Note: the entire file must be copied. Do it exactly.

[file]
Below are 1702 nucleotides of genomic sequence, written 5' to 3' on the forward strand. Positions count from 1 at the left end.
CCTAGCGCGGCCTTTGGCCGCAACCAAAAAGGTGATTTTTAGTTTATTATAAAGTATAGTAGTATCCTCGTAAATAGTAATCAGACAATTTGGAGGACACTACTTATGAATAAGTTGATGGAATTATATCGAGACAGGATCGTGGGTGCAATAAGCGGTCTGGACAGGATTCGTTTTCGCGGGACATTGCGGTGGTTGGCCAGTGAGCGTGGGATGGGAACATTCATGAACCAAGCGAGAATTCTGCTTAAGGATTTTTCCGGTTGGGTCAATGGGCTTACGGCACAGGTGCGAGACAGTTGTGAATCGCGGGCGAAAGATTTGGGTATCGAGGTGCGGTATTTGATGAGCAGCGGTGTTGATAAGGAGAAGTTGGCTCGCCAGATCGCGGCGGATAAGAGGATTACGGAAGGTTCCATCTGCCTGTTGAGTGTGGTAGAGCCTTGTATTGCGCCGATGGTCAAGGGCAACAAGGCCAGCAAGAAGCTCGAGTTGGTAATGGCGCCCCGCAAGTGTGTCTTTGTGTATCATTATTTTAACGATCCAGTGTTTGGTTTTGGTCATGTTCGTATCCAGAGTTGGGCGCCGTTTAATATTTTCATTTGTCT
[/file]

Below are 1702 nucleotides of genomic sequence, written 5' to 3' on the forward strand. Positions count from 1 at the left end.
CCTAGCGCGGCCTTTGGCCGCAACCAAAAAGGTGATTTTTAGTTTATTATAAAGTATAGTAGTATCCTCGTAAATAGTAATCAGACAATTTGGAGGACACTACTTATGAATAAGTTGATGGAATTATATCGAGACAGGATCGTGGGTGCAATAAGCGGTCTGGACAGGATTCGTTTTCGCGGGACATTGCGGTGGTTGGCCAGTGAGCGTGGGATGGGAACATTCATGAACCAAGCGAGAATTCTGCTTAAGGATTTTTCCGGTTGGGTCAATGGGCTTACGGCACAGGTGCGAGACAGTTGTGAATCGCGGGCGAAAGATTTGGGTATCGAGGTGCGGTATTTGATGAGCAGCGGTGTTGATAAGGAGAAGTTGGCTCGCCAGATCGCGGCGGATAAGAGGATTACGGAAGGTTCCATCTGCCTGTTGAGTGTGGTAGAGCCTTGTATTGCGCCGATGGTCAAGGGCAACAAGGCCAGCAAGAAGCTCGAGTTGGTAATGGCGCCCCGCAAGTGTGTCTTTGTGTATCATTATTTTAACGATCCAGTGTTTGGTTTTGGTCATGTTCGTATCCAGAGTTGGGCGCCGTTTAATATTTTCATTTGTCT